Cloud Study

Clouds, come down to sleep in the treetops— 

if you’ve seen the pines’ wide boughs 

 

cradle the snow, even from a distance, 

you know they can hold you. Or float 

 

yourself into a roofless, falling-down barn 

and lie in the moldering hay. So what 

 

if the crows panic at the fallen sky, at the erased 

horizon? They’re suspicious, easily startled. 

 

Let them blanket the ground, barking. 

Let them spook the horses. The horses 

 

will settle in the amnesia of darkness. 

Clouds, come down. The end will be no 

 

nearer than when you kept your distance— 

nothing will keep you here. When you’re ready 

 

to rise again, you will. I can almost hear you 

considering. If you want to lay your whiteness 

 

in the field, if you want to steep in the lake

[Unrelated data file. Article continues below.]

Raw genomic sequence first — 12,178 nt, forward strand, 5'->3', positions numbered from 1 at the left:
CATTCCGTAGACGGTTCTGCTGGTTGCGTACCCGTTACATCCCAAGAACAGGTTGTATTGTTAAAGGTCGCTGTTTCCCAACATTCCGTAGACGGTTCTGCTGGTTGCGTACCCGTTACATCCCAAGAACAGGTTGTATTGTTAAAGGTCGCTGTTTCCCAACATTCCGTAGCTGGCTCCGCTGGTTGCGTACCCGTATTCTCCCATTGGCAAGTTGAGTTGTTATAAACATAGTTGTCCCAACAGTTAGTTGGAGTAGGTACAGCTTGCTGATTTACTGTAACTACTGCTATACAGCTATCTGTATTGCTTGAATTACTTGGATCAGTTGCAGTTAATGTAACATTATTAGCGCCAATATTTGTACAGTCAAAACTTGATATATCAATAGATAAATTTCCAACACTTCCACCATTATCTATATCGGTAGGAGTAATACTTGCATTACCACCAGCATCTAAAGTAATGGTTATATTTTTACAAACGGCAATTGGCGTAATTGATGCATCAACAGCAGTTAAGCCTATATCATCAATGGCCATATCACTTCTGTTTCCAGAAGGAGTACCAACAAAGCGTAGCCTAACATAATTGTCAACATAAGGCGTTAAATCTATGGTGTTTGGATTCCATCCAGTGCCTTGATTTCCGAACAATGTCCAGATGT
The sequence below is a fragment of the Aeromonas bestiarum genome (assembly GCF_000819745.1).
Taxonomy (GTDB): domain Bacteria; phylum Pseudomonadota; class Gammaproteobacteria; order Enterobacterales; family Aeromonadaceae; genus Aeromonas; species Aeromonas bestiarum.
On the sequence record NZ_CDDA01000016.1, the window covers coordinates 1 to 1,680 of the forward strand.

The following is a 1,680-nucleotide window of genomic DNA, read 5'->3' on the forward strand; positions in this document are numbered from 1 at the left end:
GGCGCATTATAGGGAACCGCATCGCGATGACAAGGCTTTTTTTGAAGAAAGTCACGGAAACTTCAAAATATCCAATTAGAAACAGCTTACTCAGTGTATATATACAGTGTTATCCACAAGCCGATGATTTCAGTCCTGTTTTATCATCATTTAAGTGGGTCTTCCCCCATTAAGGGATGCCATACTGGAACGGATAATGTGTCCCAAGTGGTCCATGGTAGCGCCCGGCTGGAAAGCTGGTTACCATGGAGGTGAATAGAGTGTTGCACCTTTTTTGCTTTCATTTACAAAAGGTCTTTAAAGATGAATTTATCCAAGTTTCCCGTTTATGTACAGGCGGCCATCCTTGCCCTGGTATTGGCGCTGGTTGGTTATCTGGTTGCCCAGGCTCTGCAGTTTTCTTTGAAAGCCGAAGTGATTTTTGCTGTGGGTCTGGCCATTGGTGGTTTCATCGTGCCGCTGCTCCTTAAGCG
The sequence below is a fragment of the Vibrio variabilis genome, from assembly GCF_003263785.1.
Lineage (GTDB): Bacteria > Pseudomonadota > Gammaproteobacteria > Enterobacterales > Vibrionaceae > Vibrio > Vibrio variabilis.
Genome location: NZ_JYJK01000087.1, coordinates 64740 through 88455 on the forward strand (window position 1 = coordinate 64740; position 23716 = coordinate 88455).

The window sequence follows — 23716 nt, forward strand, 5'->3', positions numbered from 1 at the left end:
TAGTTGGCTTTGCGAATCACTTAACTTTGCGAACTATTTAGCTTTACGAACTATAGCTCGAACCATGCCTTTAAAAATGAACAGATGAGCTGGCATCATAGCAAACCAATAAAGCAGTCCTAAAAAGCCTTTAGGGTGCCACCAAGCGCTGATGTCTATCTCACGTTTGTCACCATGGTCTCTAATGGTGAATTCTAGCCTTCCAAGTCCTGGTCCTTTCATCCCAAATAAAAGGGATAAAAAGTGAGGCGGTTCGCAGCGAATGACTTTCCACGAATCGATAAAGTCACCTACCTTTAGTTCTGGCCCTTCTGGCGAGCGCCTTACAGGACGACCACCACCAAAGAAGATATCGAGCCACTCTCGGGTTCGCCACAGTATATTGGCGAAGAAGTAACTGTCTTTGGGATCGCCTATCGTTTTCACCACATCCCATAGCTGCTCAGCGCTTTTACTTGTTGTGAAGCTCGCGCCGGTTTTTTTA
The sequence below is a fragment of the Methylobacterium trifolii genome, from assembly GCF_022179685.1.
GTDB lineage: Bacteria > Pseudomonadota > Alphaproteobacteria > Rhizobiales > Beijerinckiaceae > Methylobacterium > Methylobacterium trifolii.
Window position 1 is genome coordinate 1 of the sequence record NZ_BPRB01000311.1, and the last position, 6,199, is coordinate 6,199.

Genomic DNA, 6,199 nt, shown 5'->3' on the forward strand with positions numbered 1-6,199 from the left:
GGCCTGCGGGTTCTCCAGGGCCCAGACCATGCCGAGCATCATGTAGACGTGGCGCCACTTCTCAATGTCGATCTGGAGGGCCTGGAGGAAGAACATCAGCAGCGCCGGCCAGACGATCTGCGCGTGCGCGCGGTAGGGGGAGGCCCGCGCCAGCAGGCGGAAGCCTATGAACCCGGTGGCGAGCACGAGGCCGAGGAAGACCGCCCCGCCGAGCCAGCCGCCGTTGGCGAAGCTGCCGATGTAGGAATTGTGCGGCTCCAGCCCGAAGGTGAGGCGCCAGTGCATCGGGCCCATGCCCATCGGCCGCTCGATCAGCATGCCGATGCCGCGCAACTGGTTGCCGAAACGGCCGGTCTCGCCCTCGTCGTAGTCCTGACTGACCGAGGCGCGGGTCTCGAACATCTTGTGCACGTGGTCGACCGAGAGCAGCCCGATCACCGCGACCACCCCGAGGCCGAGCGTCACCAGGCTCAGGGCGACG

where you’ve watched your slow reflection cross, 

 

come down. It will be like trying on glasses 

for the first time. See, the hills aren’t one 

 

unbroken reach of green but pointillist, 

millions of leaves—spades, spears, hands. 

 

Clouds, have you seen me? I’ve cut my hair. 

I have a new son. My boy mouths everything, 

 

and he ’d mouth you. Come be a cold discovery 

dissolving on his tongue. Let me see you 

 

up close, no longer godlike, not Constable’s, 

but sweet and slack as any face in sleep,

 

a clean page anyone could write on.

 

Maggie Smith’s second book of poems, The Well Speaks of Its Own Poison (Tupelo Press, 2015), was selected by Kimiko Hahn as the winner of the Dorset Prize. Smith is also the author of Lamp of the Body (Red Hen Press, 2005)—winner of the Benjamin Saltman Award—and three prize-winning chapbooks, the latest of which is Disasterology (Dream Horse Press, 2013). A 2011 National Endowment for the Arts Fellow, Smith has also received fellowships from the Ohio Arts Council and the Sustainable Arts Foundation.